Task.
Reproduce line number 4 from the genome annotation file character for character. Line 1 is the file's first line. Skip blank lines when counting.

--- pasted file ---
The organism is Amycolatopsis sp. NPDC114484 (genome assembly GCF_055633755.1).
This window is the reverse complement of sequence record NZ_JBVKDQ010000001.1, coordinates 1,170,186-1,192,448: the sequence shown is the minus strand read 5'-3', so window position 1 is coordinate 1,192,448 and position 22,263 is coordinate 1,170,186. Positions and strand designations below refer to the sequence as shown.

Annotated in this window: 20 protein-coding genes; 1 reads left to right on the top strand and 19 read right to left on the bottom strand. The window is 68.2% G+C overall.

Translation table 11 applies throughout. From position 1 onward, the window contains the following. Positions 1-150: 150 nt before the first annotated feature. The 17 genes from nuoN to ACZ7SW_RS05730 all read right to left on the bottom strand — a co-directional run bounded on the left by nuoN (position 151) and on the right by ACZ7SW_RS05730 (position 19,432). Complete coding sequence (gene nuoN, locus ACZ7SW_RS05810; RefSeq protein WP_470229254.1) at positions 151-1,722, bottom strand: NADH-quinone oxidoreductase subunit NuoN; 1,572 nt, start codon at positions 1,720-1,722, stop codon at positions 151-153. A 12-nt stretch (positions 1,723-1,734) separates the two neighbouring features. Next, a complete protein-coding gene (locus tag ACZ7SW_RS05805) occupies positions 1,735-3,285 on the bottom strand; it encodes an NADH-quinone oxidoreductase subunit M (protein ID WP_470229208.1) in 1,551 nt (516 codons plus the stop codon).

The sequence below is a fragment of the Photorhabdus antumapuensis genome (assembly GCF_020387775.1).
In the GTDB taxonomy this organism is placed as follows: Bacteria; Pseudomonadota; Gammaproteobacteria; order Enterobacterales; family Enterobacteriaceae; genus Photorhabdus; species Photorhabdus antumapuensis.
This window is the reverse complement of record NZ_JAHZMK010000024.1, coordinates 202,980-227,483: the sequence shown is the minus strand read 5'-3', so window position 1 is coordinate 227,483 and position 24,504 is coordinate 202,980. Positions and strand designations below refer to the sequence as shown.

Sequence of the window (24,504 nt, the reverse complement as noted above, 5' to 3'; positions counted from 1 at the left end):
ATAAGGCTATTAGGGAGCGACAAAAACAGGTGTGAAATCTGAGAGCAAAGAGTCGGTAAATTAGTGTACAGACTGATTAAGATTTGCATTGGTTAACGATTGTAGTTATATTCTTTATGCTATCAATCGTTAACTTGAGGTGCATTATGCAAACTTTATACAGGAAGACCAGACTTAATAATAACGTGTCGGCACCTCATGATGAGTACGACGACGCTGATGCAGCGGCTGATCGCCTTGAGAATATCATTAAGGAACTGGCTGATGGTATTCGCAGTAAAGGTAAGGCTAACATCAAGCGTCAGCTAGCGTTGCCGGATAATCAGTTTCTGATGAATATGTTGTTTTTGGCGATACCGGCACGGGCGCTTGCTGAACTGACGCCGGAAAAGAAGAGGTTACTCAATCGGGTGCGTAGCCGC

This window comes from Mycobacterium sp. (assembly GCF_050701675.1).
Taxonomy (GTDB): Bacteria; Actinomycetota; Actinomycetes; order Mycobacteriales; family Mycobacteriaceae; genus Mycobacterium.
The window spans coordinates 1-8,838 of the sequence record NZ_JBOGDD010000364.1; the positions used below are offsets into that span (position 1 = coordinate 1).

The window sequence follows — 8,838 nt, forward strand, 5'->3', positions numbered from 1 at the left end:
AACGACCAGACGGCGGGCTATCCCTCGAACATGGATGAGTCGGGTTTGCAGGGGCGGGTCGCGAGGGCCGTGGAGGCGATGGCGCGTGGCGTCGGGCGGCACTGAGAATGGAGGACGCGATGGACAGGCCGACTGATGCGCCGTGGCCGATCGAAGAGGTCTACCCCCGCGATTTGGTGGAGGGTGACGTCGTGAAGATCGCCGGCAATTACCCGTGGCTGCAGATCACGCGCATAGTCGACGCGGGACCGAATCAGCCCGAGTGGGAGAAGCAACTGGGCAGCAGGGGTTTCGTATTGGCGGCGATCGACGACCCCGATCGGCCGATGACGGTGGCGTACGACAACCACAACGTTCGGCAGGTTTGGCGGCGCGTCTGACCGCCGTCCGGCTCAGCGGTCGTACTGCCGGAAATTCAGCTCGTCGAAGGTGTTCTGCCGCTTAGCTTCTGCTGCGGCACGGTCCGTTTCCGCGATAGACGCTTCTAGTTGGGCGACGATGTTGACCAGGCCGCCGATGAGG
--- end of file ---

Translation table 11 applies throughout. From position 1 onward, the window contains the following. Positions 1-150: 150 nt before the first annotated feature. The 17 genes from nuoN to ACZ7SW_RS05730 all read right to left on the bottom strand — a co-directional run bounded on the left by nuoN (position 151) and on the right by ACZ7SW_RS05730 (position 19,432). Complete coding sequence (gene nuoN, locus ACZ7SW_RS05810; RefSeq protein WP_470229254.1) at positions 151-1,722, bottom strand: NADH-quinone oxidoreductase subunit NuoN; 1,572 nt, start codon at positions 1,720-1,722, stop codon at positions 151-153. A 12-nt stretch (positions 1,723-1,734) separates the two neighbouring features. Next, a complete protein-coding gene (locus tag ACZ7SW_RS05805) occupies positions 1,735-3,285 on the bottom strand; it encodes an NADH-quinone oxidoreductase subunit M (protein ID WP_470229208.1) in 1,551 nt (516 codons plus the stop codon).